Good vs. Great
Have you ever considered how much you use the word good in your daily conversations? What does it really mean, anyway?
Think about the last time someone asked you how your day was. What was your response? Did you happen to use the word good, by chance?
Think about the last time you dropped off your kids at school. What were the last words you said to them as they left the car? Did you happen to say, “Have a good day.”
When I work with any group of students, the very first question I ask is, “How is everyone doing?” As you can probably guess, their answer is almost always one word – good. Even more, it’s often said in a very monotone voice.
It’s safe to say that you’ve frequently used the word good, perhaps without even knowing it.
I want to make it very clear that my intention with this blog is not to be the word police. I’m not interested in telling you what words must be a part of your vocabulary. That is ultimately your choice. I do, however, want to heighten your awareness with regard to the tremendous power of our words.
Do me a favor and say the word good out loud several times. As you do this, I want you to recognize the energy you feel as you say it. On a scale of 1-10, with 10 being the most energetic and 1 being almost apathetic, how would you rate your energy?
Now I want you to say the word great out loud several times. Again notice the energy you feel as you say the word. How did you rate your energy this time?
I’m guessing that your second number was higher. Am I right?
Let’s examine why this is the case. Every emotion word in the English language, of which there are close to 3,000, carries with it a certain amount of energy. Some words such as hate, anger, or frustration evoke negative energy. Other words such as loving, joyful, and optimistic evoke positive energy. Then there are words like content or relaxed which can be neutral in nature. Depending on the tone of our voice when we say the words, the level of energy can be amplified.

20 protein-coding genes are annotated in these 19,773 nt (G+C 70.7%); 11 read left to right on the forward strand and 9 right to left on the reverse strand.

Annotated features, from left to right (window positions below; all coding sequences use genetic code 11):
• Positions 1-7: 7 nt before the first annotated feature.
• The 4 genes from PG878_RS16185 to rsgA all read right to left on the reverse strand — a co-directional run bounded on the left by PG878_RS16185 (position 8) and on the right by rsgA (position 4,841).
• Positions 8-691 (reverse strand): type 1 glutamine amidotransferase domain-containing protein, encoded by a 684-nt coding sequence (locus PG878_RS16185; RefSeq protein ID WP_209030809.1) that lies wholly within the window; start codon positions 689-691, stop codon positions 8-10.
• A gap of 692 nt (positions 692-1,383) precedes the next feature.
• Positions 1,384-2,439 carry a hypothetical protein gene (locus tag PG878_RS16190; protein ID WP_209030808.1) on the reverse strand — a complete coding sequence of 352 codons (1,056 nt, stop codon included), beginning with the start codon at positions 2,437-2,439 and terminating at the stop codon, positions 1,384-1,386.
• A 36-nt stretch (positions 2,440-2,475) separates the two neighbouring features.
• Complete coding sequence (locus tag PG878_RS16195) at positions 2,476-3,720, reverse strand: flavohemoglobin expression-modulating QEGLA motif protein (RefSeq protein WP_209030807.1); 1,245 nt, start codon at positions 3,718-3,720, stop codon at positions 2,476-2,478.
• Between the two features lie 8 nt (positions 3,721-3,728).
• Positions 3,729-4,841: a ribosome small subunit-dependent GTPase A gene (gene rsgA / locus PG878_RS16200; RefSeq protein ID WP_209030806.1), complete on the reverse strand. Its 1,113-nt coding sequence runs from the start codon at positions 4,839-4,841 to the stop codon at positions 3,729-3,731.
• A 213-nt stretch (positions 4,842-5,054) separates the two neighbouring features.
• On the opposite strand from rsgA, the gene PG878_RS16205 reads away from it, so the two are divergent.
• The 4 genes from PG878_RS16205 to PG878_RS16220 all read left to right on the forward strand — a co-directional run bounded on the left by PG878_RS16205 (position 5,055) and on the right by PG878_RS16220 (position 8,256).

What kind of energy does the word good invoke? I would say that it’s neutral.
A central theme in my teachings is that the lens through which we view the world will greatly affect the quality of our lives. These lenses are made up of words, which ultimately shape our thoughts. Our thoughts influence our feelings, and our feelings influence our actions. Simply put, everything begins with the words we choose.
Let’s apply this to a practical setting. Every day, millions of parents drop their kids off at school. Whether they walk them to the gate or say their goodbyes from the car, the standard parting words are “Have a good day.”
Considering the word good contains neutral energy, I’d like to share some other alternatives that will leave your child feeling much more empowered and full of positive energy.
Shine your light today.
I overheard my wife saying this to our 7 year-old as she left the house a few weeks ago, which actually prompted this blog.
Not only does this statement use the words like shine and light, which both evoke positive energy, it also empowers the child to play an active role in their day. It reaffirms to them that who they are (their light) greatly influences others.
Make it a fabulous day.
Aside from the word fabulous, which is much more meaningful than good, this statement implies that it’s ultimately the child’s choice as to whether or not the day will be fabulous or not. It puts them in the driver’s seat of their day. Regardless of whether or not the circumstances of the day turn out the way they’d like them to, the way they see the day (their lens) is entirely within their control.
Choose happiness today.
Similar to the first statement, these words imply that happiness is a choice, not a destination. Let’s face it, every parent wants their child to be happy. However, we often support the notion of happiness as a destination by giving them frequent rewards for things like grades or behavior. These rewards can serve as a destination in a child’s mind, which leaves happiness as something they have to get, rather than create.
By my calculations, every parent will send their child(ren) off to school approximately 180 times a year. That’s 180 opportunities for you to plant seeds of positivity and optimism in their minds as they begin their day. I challenge you to reconsider the words you use.
Have a good day.
Oh wait, I mean, MAKE it a FABULOUS day and remember to SHINE your LIGHT, all the while recognizing that HAPPINESS really is a CHOICE.